The aforementioned latching mechanism is best illustrated in FIGS. 5-7 and 11. In FIG. 11, it will be seen that a yieldable lug 104 is supported on a rearwardly extending projection 106, which is fixed to bracket plate 24. To cooperate with said lug, the rotatable mounting plate 26 carries a notched boss 108, the notch thereof being complementary to the lug 104 and the opposite sides of the boss 108 being tapered so as to provide cam surfaces which, during the approach of the boss 108 to the lug 104 will cammingly move the lug 104 into retracted position, against the action of spring 110, shown in FIGS. 6 and 7, until the notch of boss 108 centers relative to the lug 104 and then the latter is projected by the spring into said notch. Accordingly, such operation automatically latches the seat 14 in the position shown in FIG. 3 in which the longitudinal axis of the seat is in alignment with the longitudinal axis of the leg rest 16. If desired, the boss 108 and projection 106 may be interchanged within the spirit of the invention.
As described above, a patient normally is seated upon the seat 14 when the same is disposed sidewise, either toward one side or the other of the chair assembly 10, such as shown in FIG. 4, and then by elevating the patient's legs, as the seat 14 is moved from the position shown in FIG. 4 to that shown in FIG. 3, the legs will be in position to be disposed upon the leg rest 16 when the seat 14 reaches the position shown in FIG. 3, and automatically is latched in such position. The seat, with the patient therein, as well as the leg rest 16, then may be moved as a unit vertically by the mechanism included in the seat-elevating means 20, but not illustrated in detail herein, since the same comprises the subject matter of a companion application, now being prepared for filing.
When the time arrives for the occupant of the chair to be removed therefrom the seat 14 is moved rotatably about its vertical axis from the position shown in FIG. 3 to that shown in FIG. 4, and this is accomplished by releasing the latch mechanism. A very simple arrangement is provided to accomplish this, as best shown in FIGS. 6 and 7, wherein it will be seen that, suitably supported upon the mounting plate 26, is a solenoid plunger unit 112, the plunger 114 of which normally is in retracted position, and either out of engagement with or merely touching the outer surface of latch 104. When the coil of the solenoid unit 112 is energized by suitable circuitry of a conventional type, which is operated by one of the switches included in the bank of switches 116, for example, shown in FIG. 1, the plunger 114 is projected forwardly to depress the latch 104 against the action of spring 110 sufficiently to remove it from the notch of the boss 108 but, by means described hereinafter, operation of said solenoid can occur only when the back 18 is in the upright position shown in FIGS. 1-4. As soon as the latch 104 has been removed from said notch, the plunger 114 will continue to bear upon the face of the latch 104 but may slide along said face until one of the corners of the boss 108, which defines the notch, engages the outer face of latch 104 and rotation of seat 14 then may continue until the seat reaches the position shown in FIG. 4, whereby the occupant of the chair may easily arise from the chair.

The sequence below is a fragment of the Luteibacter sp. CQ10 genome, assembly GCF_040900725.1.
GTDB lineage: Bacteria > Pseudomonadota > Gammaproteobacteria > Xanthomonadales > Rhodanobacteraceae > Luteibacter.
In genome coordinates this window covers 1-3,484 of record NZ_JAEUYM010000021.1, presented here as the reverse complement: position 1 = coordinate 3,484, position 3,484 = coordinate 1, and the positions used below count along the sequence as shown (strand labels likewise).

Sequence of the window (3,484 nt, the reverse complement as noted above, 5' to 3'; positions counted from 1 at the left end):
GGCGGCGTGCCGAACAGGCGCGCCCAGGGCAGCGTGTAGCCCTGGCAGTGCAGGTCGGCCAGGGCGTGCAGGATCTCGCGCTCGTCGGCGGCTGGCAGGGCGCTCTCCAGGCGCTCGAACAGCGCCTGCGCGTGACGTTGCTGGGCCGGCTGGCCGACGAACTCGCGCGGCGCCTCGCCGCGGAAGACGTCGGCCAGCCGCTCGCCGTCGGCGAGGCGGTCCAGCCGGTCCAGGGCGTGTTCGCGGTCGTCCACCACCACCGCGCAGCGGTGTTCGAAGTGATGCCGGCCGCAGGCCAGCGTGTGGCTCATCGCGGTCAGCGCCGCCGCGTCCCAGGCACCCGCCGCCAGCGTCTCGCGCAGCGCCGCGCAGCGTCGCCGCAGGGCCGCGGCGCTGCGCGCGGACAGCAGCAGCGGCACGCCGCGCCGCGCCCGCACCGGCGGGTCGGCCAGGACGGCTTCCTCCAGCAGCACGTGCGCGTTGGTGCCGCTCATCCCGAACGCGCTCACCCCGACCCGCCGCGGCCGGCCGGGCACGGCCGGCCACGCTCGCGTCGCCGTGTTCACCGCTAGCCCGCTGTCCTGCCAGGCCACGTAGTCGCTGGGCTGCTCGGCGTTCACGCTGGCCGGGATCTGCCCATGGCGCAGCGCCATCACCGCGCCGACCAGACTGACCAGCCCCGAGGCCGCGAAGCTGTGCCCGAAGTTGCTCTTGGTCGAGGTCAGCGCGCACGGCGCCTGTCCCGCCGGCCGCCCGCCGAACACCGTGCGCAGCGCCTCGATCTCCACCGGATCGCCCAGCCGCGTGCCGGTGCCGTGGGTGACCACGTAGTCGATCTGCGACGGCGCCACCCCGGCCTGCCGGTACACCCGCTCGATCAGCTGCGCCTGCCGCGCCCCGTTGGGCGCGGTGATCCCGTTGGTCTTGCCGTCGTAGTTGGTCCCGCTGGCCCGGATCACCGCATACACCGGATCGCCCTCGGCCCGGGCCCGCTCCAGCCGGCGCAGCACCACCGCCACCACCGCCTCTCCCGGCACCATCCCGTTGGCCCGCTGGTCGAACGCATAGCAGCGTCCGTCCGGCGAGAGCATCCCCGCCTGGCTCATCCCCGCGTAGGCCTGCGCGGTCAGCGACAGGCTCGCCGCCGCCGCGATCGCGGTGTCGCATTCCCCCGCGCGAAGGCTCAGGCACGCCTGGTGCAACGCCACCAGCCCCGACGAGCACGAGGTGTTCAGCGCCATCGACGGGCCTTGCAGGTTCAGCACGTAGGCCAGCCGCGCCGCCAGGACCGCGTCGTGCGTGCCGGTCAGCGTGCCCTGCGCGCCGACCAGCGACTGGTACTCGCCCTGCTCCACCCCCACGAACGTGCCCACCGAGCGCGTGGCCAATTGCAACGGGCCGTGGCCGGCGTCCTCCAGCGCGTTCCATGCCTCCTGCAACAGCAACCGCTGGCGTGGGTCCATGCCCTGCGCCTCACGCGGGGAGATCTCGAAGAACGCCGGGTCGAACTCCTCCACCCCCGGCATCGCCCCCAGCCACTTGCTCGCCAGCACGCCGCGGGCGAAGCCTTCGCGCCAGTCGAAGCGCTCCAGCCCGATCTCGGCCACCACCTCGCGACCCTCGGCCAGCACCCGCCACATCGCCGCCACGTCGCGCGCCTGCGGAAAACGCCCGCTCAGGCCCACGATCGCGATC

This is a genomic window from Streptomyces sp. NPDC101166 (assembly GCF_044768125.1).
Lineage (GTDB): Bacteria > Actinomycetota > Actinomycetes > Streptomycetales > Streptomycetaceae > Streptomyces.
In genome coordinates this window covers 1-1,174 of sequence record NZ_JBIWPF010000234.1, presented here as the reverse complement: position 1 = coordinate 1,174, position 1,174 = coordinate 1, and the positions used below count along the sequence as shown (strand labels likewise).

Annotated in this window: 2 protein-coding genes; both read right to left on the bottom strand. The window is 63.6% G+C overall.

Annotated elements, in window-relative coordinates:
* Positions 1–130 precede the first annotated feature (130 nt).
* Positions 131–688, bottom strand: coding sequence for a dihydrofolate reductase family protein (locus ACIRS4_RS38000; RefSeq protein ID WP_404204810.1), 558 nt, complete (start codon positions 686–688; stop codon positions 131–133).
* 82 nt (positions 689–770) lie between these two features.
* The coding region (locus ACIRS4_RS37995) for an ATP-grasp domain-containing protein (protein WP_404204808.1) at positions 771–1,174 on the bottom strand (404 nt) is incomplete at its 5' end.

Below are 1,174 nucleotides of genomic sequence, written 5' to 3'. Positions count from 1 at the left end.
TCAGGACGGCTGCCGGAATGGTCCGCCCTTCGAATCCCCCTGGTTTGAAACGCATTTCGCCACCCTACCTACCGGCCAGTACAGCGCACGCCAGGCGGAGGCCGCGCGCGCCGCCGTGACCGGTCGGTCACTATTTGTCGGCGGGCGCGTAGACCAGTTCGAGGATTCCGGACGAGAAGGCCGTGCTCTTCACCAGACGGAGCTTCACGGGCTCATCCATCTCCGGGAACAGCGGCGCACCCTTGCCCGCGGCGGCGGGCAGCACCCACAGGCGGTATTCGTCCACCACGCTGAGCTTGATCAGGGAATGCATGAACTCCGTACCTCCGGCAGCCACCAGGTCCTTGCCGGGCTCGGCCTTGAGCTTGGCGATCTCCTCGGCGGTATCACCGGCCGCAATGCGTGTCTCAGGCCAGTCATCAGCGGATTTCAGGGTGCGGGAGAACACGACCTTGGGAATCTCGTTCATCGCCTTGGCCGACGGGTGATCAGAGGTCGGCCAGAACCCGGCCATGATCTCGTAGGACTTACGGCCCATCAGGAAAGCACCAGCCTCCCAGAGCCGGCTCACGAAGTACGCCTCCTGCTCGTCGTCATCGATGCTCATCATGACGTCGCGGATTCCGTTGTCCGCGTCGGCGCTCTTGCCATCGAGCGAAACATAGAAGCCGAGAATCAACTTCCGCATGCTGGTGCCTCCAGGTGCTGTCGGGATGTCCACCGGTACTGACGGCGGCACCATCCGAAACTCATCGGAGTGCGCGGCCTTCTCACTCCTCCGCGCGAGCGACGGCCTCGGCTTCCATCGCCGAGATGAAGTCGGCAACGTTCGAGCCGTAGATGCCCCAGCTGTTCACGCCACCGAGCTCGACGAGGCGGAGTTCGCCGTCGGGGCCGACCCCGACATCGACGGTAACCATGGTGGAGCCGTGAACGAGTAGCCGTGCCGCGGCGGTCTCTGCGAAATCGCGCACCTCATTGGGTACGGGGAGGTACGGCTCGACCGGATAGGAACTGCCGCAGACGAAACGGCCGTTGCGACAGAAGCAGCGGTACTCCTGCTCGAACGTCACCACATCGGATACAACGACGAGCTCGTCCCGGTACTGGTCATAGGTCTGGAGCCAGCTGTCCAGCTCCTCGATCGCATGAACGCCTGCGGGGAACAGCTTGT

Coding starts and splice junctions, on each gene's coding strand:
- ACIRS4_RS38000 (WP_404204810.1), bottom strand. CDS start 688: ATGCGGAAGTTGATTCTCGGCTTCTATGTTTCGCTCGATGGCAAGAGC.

Reference has been made hereinabove to a bank of switches 116, illustrated in exemplary manner in FIG. 1. As shown, it will be seen that said bank is located vertically at a convenient position for engagement by an attendant or operator. Also, there preferably is a similar bank of switches respectively mounted at each side of the back 18 of the chair, whereby the same may be actuated conveniently from either side of the chair, depending upon where the attendant or operator is located. The various switches in the bank 116 thereof control the functioning of the motor 86 by which the back 18 and, correspondingly, the tiltable cushion plate 60 and the upholstered seat 14 attached thereto, are moved selectively in one of the two opposite directions of movement permitted by the construction. Also, one of the switch actuators of each bank 116 thereof controls the operation of the motor, not shown, by which the lowering and elevating mechanism enclosed with the seat-elevating means 20, is actuated. Further, the base portion of the seat-elevating means is provided respectively at each side with a foot-engageable switch actuating lever 118, but the switches, not shown, which are actuated thereby are connected in the circuit of the motor by which the seat-elevating means 20 is actuated, and the levers 118, therefore, preferably do not control or effect operation of the back 18 or seat 14.